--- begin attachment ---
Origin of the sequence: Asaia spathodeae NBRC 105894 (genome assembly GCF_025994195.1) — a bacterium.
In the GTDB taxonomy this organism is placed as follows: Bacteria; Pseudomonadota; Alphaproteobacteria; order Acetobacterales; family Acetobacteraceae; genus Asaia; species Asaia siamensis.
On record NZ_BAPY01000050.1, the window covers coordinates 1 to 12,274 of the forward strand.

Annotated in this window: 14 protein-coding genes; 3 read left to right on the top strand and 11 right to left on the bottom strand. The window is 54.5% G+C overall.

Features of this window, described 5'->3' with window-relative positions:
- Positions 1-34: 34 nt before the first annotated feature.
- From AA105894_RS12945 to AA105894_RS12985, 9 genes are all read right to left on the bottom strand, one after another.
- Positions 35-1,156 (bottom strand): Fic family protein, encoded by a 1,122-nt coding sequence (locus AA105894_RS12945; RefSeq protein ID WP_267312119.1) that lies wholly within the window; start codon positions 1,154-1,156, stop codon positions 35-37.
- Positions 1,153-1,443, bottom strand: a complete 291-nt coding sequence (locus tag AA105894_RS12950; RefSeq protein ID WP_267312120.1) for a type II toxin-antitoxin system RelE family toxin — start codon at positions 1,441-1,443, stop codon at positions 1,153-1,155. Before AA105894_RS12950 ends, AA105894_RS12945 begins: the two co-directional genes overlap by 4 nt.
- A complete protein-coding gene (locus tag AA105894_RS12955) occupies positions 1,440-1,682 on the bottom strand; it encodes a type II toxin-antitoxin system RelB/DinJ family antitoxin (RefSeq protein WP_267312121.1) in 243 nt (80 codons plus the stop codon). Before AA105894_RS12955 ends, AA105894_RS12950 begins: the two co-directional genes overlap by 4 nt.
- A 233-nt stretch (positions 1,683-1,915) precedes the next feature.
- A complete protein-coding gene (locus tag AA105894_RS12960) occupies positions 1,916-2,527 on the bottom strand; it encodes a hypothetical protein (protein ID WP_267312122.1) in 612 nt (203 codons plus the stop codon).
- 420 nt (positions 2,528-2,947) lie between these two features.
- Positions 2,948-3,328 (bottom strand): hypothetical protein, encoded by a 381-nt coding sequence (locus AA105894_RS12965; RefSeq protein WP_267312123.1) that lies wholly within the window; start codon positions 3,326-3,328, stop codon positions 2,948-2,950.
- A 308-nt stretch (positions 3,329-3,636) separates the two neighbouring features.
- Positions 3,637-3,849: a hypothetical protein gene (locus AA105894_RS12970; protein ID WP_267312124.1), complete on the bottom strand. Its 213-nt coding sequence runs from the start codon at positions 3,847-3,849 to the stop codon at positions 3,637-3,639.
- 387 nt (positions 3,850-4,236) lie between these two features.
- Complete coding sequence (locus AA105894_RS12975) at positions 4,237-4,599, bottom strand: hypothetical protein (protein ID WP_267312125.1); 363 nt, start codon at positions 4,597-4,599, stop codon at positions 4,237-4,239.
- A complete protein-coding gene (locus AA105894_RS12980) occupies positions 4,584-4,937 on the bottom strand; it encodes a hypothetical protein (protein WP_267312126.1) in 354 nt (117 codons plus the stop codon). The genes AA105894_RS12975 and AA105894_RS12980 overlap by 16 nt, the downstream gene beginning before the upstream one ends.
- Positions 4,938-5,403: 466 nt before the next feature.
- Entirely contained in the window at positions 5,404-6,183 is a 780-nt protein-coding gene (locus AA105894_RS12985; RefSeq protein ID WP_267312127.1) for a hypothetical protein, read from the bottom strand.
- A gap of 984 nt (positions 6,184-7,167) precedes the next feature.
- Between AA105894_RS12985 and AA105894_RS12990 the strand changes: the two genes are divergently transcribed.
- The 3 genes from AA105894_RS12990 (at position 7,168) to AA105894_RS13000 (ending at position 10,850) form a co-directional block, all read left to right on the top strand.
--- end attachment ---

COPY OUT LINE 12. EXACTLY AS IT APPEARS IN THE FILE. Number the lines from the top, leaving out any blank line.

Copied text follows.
- A complete protein-coding gene (locus tag AA105894_RS12960) occupies positions 1,916-2,527 on the bottom strand; it encodes a hypothetical protein (protein ID WP_267312122.1) in 612 nt (203 codons plus the stop codon).